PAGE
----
Banking & Finance

It’s a Scam: Land Contracts on Uninhabitable Houses

YOUNGSTOWN, Ohio — The visual might be comical if it weren’t so sad.

Behind the disintegrating front porch roof at 226 E. Lucius Ave., on the front door hangs a sign advising that the property has been winterized. Just a few yards away, a tree grows through an attached trellis.

The house, owned by Vision Property Management, a South Carolina company, provided the backdrop Friday for a news conference to outline legislation introduced by state Rep. Michele Lepore-Hagan to regulate land contracts.

Vision, along with Harbour Portfolio Advisors in Texas and other out-of-town firms, own properties in Youngstown and elsewhere in the Mahoning Valley. Many of these properties are under land contracts that critics say offer predatory terms.

“Companies have swooped into Ohio and other states devastated by the collapse of the housing market, bought homes for pennies on the dollar, inflated the values of the homes, then enticed borrowers into entering into a high-interest, long-term loan that they have little if any chance of ever repaying,” Lepore-Hagan said.

“They employ a series of predatory tactics and practices,” said Ian Beniston, executive director of Youngstown Neighborhood Development Corp. “They require the occupant – the vendee – to make all of the repairs and they charge interest rates well above market, into the double digits.” The companies also inflate the values, selling a property they bought for $3,000 for $30,000.

“These companies are picking up on the wreckage of the foreclosure crisis, buying properties and using unregulated predatory practices to take advantage of people, particularly low-income people,” he continued. “They target minority neighborhoods the most.”

State Rep. Michele Lepore-Hagan, Ian Beniston, executive director of YNDC, are supported by Action leaders Rose Carter, Pastor David Kamphuis, Kate Venable, Jacquie Hays and Robin Woodberry at a news conference Friday.

Beniston and YNDC brought the issue to Lepore-Hagan’s attention. YNDC, which has repaired homes for low-income homeowners for the past few years, discovered many homeowners who contacted the organization for assistance didn’t actually own their properties and were in a land contract, with the property legally still in the company’s name.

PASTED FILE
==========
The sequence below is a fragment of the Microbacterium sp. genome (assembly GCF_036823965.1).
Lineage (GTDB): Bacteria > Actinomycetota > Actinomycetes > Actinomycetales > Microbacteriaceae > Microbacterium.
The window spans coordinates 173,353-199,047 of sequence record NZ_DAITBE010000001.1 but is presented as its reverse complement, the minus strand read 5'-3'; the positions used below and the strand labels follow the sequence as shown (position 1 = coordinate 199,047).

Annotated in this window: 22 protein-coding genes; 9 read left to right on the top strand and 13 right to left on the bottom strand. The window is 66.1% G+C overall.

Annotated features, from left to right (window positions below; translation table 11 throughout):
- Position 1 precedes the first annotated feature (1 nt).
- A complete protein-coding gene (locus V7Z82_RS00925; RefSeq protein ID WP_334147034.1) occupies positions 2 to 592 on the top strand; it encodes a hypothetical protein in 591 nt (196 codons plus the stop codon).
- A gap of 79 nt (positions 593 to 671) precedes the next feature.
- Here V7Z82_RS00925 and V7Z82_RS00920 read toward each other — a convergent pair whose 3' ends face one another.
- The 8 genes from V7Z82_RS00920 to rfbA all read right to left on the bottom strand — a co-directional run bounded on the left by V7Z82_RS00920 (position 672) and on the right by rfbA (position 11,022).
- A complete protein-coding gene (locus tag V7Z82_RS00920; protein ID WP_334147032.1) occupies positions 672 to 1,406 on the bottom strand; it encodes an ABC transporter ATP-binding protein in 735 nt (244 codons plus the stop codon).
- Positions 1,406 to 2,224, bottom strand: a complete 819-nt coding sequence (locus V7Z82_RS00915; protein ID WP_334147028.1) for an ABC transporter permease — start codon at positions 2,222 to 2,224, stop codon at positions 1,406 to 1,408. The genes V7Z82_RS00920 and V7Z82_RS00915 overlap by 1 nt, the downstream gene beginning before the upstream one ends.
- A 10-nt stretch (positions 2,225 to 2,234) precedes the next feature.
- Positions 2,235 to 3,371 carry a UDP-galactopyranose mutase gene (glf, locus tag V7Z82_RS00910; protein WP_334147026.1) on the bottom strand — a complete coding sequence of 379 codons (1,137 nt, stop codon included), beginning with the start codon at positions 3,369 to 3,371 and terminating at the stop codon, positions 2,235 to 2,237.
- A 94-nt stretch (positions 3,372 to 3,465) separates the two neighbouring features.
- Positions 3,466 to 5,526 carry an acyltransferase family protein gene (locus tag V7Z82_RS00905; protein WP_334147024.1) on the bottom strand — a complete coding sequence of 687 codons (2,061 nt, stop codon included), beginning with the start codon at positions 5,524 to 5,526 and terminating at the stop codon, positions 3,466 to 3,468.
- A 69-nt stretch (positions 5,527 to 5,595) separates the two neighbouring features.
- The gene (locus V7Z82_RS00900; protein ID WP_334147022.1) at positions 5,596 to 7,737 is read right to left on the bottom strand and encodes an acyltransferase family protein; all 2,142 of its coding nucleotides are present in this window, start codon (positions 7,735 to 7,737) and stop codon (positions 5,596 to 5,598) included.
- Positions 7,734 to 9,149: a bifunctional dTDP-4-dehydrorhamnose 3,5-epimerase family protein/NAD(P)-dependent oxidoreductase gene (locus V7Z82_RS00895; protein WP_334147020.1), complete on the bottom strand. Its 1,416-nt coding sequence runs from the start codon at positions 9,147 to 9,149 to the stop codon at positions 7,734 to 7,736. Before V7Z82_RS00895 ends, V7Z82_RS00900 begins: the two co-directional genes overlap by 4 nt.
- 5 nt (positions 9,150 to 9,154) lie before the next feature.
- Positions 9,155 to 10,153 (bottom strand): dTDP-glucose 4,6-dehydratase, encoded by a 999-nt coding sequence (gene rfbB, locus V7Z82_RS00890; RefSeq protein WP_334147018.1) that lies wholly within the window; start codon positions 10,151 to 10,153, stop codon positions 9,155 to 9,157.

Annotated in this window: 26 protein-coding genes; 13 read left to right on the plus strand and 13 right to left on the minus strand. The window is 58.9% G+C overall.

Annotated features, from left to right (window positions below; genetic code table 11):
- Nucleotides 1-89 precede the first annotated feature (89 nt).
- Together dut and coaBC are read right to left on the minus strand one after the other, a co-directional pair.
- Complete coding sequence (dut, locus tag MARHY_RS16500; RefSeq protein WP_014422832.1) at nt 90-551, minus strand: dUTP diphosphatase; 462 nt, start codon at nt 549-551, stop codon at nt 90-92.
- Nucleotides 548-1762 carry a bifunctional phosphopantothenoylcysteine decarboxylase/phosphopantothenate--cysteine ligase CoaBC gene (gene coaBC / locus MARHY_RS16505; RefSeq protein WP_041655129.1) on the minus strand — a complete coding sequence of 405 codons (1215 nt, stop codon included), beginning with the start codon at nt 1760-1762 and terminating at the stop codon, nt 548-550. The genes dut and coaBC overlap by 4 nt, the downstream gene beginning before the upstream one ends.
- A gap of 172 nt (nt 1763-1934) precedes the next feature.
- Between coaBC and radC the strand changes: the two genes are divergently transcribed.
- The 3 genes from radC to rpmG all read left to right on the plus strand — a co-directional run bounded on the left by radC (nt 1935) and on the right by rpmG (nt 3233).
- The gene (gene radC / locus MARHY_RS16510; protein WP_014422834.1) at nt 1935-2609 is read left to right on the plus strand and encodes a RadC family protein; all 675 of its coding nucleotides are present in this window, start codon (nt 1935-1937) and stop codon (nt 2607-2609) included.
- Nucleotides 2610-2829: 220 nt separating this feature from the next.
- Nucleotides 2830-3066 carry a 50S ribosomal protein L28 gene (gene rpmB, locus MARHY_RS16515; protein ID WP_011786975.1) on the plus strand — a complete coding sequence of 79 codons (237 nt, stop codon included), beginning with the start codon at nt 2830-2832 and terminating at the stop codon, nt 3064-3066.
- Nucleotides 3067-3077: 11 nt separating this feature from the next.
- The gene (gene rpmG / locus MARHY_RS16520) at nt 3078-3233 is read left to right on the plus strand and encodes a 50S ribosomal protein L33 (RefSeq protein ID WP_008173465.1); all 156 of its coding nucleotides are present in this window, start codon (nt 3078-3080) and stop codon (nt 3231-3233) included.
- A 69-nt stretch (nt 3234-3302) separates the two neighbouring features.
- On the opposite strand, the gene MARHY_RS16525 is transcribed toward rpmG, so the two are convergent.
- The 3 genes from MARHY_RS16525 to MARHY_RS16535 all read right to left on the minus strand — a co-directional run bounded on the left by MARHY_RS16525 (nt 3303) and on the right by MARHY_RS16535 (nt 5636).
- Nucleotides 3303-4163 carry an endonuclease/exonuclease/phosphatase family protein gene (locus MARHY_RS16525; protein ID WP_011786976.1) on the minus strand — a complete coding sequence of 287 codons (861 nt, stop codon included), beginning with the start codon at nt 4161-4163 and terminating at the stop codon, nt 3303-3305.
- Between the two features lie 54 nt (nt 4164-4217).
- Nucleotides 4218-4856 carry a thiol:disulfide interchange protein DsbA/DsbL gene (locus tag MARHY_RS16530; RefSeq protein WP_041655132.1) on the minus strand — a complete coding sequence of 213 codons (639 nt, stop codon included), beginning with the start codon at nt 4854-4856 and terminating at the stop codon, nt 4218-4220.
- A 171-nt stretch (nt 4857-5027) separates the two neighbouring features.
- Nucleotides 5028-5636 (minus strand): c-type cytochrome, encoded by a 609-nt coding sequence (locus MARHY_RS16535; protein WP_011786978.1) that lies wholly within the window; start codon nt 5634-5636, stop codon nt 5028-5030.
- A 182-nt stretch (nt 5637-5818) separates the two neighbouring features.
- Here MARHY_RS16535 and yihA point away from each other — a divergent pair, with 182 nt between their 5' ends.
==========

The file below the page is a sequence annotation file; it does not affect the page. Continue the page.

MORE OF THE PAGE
The problem is throughout the Midwest and beyond, and locally is not confined to Youngstown, Beniston said. Other communities include Boardman, East Liverpool and Warren, he reported.

Land contracts, if used correctly, offer an avenue to home ownership for individuals who don’t qualify for a conventional mortgage, Lepore-Hagan said.

“It’s unfortunate that a growing number of dishonest firms are using this agreement to trap trusting buyers into a predatory situation,” she remarked. “My bill will stop this type of exploitation and manipulation that’s wrecking families and destroying our neighborhoods while preserving the opportunity for home ownership.”

The legislation, if passed by both houses of the Ohio General Assembly and signed into law by the governor, would require owners to bring properties up to code and pay all taxes, fees and fines attached to them prior to entering into and contracts with buyers.

“It’s to protect people that just want to own a home. We want people in homes and we want to protect our neighborhoods,” Lepore-Hagan said.

The legislation is modeled on policy recommendations for strong state law from the National Consumer Law Center, Beniston said.

“This is something that is very near and dear to our hearts,” said Rose Carter, executive director of the Alliance for Congregational Transformation Influencing Our Neighborhoods, or Action. “One of the things that we’ve been focusing on for the past two years is racism and we feel that predatory lending and this type of lending is a part of racism.”

Much of the out-of-town buying targets low-income neighborhoods, where many minorities reside.

The East Lucius Avenue property is “part of the wreckage” companies like Vision leave for communities to address through receivership and spot blight initiatives, Beniston said. Neither the city nor anyone “should have to foot the bill” to address properties like these or live next to a house like this.”

YNDC, Action and other local organizations are planning a bus trip in the coming weeks to visit the Vision offices in South Carolina, where they plan to rally on behalf of Mahoning Valley communities, Carter said.

On that trip, Beniston plans to present Vision with a bill for addressing its properties. He could not say specifically how much that bill would be, but estimated that YNDC and other local entities have spent in the tens of thousands of dollars to deal with Vision and Harbour properties.

Action and other organizations also are planning an Oct. 29 forum to discuss the issue. It will take place at 3 p.m. at Mt. Zion Baptist Church.

Beniston said buyers who are in these contracts can consult with Community Legal Aid attorneys, who keep office hours at YNDC, to review the agreements and potentially challenge provisions on their behalf for free. In addition, multiple agencies thought the region provide housing counseling services to help people avoid entering such agreements.

The Business Journal, Oct. 12, 2017: Legislation, Activists Target Predatory Land Contracts

Working Class Studies Blog, Oct. 9 2017: Cleaning Up the Lease Option Mess in Working-Class Housing

Pictured at top: The house at 226 E. Lucius Ave. owned by Vision Property Management.

Published by The Business Journal, Youngstown, Ohio.